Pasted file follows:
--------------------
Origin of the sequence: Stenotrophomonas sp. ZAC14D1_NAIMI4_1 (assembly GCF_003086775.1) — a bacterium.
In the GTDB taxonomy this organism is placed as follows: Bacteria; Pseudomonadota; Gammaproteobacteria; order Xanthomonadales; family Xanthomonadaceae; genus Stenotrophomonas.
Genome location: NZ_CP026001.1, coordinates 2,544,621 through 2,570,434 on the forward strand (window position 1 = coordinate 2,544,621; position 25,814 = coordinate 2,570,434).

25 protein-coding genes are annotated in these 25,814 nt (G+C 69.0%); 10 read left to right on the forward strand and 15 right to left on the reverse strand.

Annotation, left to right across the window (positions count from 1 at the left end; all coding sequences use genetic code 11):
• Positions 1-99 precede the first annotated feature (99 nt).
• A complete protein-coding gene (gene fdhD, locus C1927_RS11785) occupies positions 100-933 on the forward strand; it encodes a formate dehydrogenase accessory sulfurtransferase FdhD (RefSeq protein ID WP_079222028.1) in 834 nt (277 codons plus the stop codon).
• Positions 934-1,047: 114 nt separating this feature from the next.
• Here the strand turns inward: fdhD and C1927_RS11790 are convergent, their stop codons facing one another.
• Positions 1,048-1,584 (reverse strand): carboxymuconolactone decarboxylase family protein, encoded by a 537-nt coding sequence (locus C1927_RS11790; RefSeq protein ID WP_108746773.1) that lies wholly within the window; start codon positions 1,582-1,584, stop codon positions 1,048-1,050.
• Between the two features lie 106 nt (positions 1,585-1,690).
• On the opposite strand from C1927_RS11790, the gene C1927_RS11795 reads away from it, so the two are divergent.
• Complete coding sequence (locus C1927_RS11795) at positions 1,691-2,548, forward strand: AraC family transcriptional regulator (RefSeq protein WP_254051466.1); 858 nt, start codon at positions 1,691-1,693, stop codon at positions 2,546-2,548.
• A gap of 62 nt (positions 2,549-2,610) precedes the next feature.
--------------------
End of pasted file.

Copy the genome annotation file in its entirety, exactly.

Origin of the sequence: Stenotrophomonas sp. ZAC14D1_NAIMI4_1 (assembly GCF_003086775.1) — a bacterium.
In the GTDB taxonomy this organism is placed as follows: Bacteria; Pseudomonadota; Gammaproteobacteria; order Xanthomonadales; family Xanthomonadaceae; genus Stenotrophomonas.
Genome location: NZ_CP026001.1, coordinates 2,544,621 through 2,570,434 on the forward strand (window position 1 = coordinate 2,544,621; position 25,814 = coordinate 2,570,434).

25 protein-coding genes are annotated in these 25,814 nt (G+C 69.0%); 10 read left to right on the forward strand and 15 right to left on the reverse strand.

Annotation, left to right across the window (positions count from 1 at the left end; all coding sequences use genetic code 11):
• Positions 1-99 precede the first annotated feature (99 nt).
• A complete protein-coding gene (gene fdhD, locus C1927_RS11785) occupies positions 100-933 on the forward strand; it encodes a formate dehydrogenase accessory sulfurtransferase FdhD (RefSeq protein ID WP_079222028.1) in 834 nt (277 codons plus the stop codon).
• Positions 934-1,047: 114 nt separating this feature from the next.
• Here the strand turns inward: fdhD and C1927_RS11790 are convergent, their stop codons facing one another.
• Positions 1,048-1,584 (reverse strand): carboxymuconolactone decarboxylase family protein, encoded by a 537-nt coding sequence (locus C1927_RS11790; RefSeq protein ID WP_108746773.1) that lies wholly within the window; start codon positions 1,582-1,584, stop codon positions 1,048-1,050.
• Between the two features lie 106 nt (positions 1,585-1,690).
• On the opposite strand from C1927_RS11790, the gene C1927_RS11795 reads away from it, so the two are divergent.
• Complete coding sequence (locus C1927_RS11795) at positions 1,691-2,548, forward strand: AraC family transcriptional regulator (RefSeq protein WP_254051466.1); 858 nt, start codon at positions 1,691-1,693, stop codon at positions 2,546-2,548.
• A gap of 62 nt (positions 2,549-2,610) precedes the next feature.